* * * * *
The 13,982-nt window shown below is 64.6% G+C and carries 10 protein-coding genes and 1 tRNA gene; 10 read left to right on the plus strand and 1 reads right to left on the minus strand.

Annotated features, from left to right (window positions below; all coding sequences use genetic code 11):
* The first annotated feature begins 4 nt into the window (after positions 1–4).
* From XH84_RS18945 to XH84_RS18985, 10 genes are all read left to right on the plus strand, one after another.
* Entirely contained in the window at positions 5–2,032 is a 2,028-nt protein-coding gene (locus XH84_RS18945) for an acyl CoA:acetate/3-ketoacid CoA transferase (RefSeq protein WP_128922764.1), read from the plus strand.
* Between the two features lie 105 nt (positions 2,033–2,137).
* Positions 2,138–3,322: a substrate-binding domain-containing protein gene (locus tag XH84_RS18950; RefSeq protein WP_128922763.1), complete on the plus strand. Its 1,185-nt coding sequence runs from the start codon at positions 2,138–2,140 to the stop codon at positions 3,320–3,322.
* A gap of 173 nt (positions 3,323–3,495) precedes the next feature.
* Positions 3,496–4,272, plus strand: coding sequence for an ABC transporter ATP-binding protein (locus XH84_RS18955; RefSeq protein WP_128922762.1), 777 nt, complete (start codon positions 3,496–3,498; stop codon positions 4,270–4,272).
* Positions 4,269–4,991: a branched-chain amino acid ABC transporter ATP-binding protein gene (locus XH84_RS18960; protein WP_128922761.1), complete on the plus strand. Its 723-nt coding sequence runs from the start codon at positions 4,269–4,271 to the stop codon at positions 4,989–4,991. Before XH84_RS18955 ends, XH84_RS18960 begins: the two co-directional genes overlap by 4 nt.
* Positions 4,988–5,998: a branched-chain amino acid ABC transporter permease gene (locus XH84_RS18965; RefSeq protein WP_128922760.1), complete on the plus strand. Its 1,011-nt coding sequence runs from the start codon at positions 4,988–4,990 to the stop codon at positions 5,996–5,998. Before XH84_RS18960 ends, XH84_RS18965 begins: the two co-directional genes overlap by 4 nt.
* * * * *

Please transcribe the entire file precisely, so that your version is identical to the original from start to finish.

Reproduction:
The 13,982-nt window shown below is 64.6% G+C and carries 10 protein-coding genes and 1 tRNA gene; 10 read left to right on the plus strand and 1 reads right to left on the minus strand.

Annotated features, from left to right (window positions below; all coding sequences use genetic code 11):
* The first annotated feature begins 4 nt into the window (after positions 1–4).
* From XH84_RS18945 to XH84_RS18985, 10 genes are all read left to right on the plus strand, one after another.
* Entirely contained in the window at positions 5–2,032 is a 2,028-nt protein-coding gene (locus XH84_RS18945) for an acyl CoA:acetate/3-ketoacid CoA transferase (RefSeq protein WP_128922764.1), read from the plus strand.
* Between the two features lie 105 nt (positions 2,033–2,137).
* Positions 2,138–3,322: a substrate-binding domain-containing protein gene (locus tag XH84_RS18950; RefSeq protein WP_128922763.1), complete on the plus strand. Its 1,185-nt coding sequence runs from the start codon at positions 2,138–2,140 to the stop codon at positions 3,320–3,322.
* A gap of 173 nt (positions 3,323–3,495) precedes the next feature.
* Positions 3,496–4,272, plus strand: coding sequence for an ABC transporter ATP-binding protein (locus XH84_RS18955; RefSeq protein WP_128922762.1), 777 nt, complete (start codon positions 3,496–3,498; stop codon positions 4,270–4,272).
* Positions 4,269–4,991: a branched-chain amino acid ABC transporter ATP-binding protein gene (locus XH84_RS18960; protein WP_128922761.1), complete on the plus strand. Its 723-nt coding sequence runs from the start codon at positions 4,269–4,271 to the stop codon at positions 4,989–4,991. Before XH84_RS18955 ends, XH84_RS18960 begins: the two co-directional genes overlap by 4 nt.
* Positions 4,988–5,998: a branched-chain amino acid ABC transporter permease gene (locus XH84_RS18965; RefSeq protein WP_128922760.1), complete on the plus strand. Its 1,011-nt coding sequence runs from the start codon at positions 4,988–4,990 to the stop codon at positions 5,996–5,998. Before XH84_RS18960 ends, XH84_RS18965 begins: the two co-directional genes overlap by 4 nt.